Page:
László Moholy-Nagy was a painter and photographer from Hungary who also taught at the Bauhaus school.
In Budapest, he studied law, while elsewhere, he studied sketching and painting. During World War I, he began drawing and became interested in Kasimir Malevich and El Lissitzky. He relocated to Vienna in 1919 and Berlin in 1920. His work was published in the avant-garde Hungarian magazine Ma and exhibited at Herwarth Walden’s Der Sturm gallery, reflecting his interest in Dada and Constructivism. He was friendly with the Constructivists and attended Theo van Doesburg’s Dadaist-Constructivist Congress in Weimar in 1922.
On the invitation of Walter Gropius, Moholy-Nagy attended the Bauhaus in Weimar and Dessau from 1923 to 1928, where he practised book design, filmmaking, photography, and typography. He succeeded Johannes Itten as director of the Vorkurs (preliminary course) and Paul Klee as director of the metal workshop at the Bauhaus in Weimar. His students included Christian Dell, Wilhelm Wagenfeld, and Marianne Brandt.
The Bauhausbücher publishing series was edited by Moholy-Nagy and Gropius. He worked on the photogram. He left the Bauhaus in 1928 and moved to Berlin, where he worked as a stage designer, painter, photographer, and film-maker at the Theater of Piscator from 1928 until 1933. His extensively published modular illuminated structure was on display at the Salon de la Mode in Paris in 1930.
Amsterdam & London
He moved to Amsterdam in 1934 and worked in London from 1935 to 1937. His graphic design work fueled the local poster movement. In the mid-1930s, he collaborated on some graphic designs with Richard Levin, including the covers of the magazine Shelf Appeal. Moholy-Nagy contributed to Lilliput and Picture Post; two illustrated weekly publications. He lived in Jack Pritchard’s Lawn Road flats (constructed in 1934) in Hampstead, London, alongside other immigrants.
Work in the United Kingdom
Nagy’s The New Vision: From Material to Architecture (1928) and Vision in Motion (1929) were seminal publications by Moholy-Nagy (1947). In the United Kingdom, his work included films, layout and poster designs for International Textiles, travelling exhibitions and publicity materials for Imperial Airways, posters for London Transport, publicity and display work for Simpson’s store, special visual effects for Alexander Korda’s 1936 film Things to Come (not in the final cut), publicity materials for the Isokon furniture firm, exhibition displays, and special visual effects for Alexander Korda’s 1936 film Things to Come (not in the final cut), publicity materials for the Isokon furniture
In 1937, on the recommendation of Walter Gropius, and at the invitation of Walter Paepcke, the Chairman of the Container Corporation of America, Moholy-Nagy moved to Chicago to become the director of the New Bauhaus. The school’s philosophy was unchanged from that of the original, and its headquarters was the Prairie Avenue mansion that architect Richard Morris Hunt had designed for department store magnate Marshall Field.
However, the school lost the financial backing of its supporters after only a single academic year, and it closed in 1938. Moholy-Nagy resumed doing commercial design work, which he continued to do for the rest of his life. Moholy-Nagy was also the Art Advisor for the mail-order house of Spiegel in Chicago.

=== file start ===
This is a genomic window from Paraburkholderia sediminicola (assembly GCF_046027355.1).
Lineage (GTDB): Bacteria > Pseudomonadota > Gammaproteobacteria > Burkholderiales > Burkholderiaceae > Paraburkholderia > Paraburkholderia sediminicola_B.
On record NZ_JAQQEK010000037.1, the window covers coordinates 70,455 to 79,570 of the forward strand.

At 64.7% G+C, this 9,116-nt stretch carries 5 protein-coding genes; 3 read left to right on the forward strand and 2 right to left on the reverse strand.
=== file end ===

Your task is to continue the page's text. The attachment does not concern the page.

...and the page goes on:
Paepcke continued to support the artist, and in 1939 Moholy-Nagy opened the School of Design in Chicago. He also started making static and mobile sculptures in transparent plastic, often accented with chromed metal.
In 1940, the summer session of the School of Design was held at Mills College in Oakland, California. In 1942, he taught a summer course at the Women’s Teachers College in Denton, Texas.
Moholy-Nagy’s grave at Graceland Cemetery
In 1943, Moholy-Nagy began work on account of his efforts to develop the curriculum of the School of Design. It would be posthumously published in his 1947 book Vision in Motion, collaborating with his art historian wife, Sibyl.
In 1944, the School of Design in Chicago became the Institute of Design. In 1949 it would become a part of Illinois Institute of Technology, the first institution in the United States to offer a PhD in design.
In Budapest, the Moholy-Nagy University of Art and Design is named after him. To honour Moholy-Nagy, the software business Laszlo Systems (developers of the open-source programming language OpenLaszlo) was named after him. The City of Chicago placed a Tribute Marker in 1998. The Moholy-Nagy Foundation, Inc. was founded in 2003 as a repository of information regarding Moholy-life Nagy’s and work. Moholy-work Nagy’s was featured in a retrospective at the Solomon R. Guggenheim Museum in New York in 2016, including painting, cinema, photography, and sculpture. A documentary film made by Alysa Nahmias, The New Bauhaus, was released in 2019. The video features his daughter Hattula Moholy-Nagy, curator Hans-Ulrich Obrist, artists Jan Tichy, Barbara Kasten, Barbara Crane, Kenneth Josephson, Debbie Millman, and Olafur Eliasson. It focuses on Moholy-life Nagy’s and legacy in Chicago.
Wikipedia contributors. (2021, September 3). László Moholy-Nagy. In Wikipedia, The Free Encyclopedia. Retrieved 00:03, September 18, 2021, from https://en.wikipedia.org/w/index.php?title=L%C3%A1szl%C3%B3_Moholy-Nagy&oldid=1042104781
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In Chicago, the Institute of Design was established by László Moholy-Nagy in 1939, following several short-lived precedents beginning with the New Bauhaus in Chicago, established in 1937 under the direction of Moholy-Nagy, with Walter Gropius, a former member of the Bauhaus, as a consultant.
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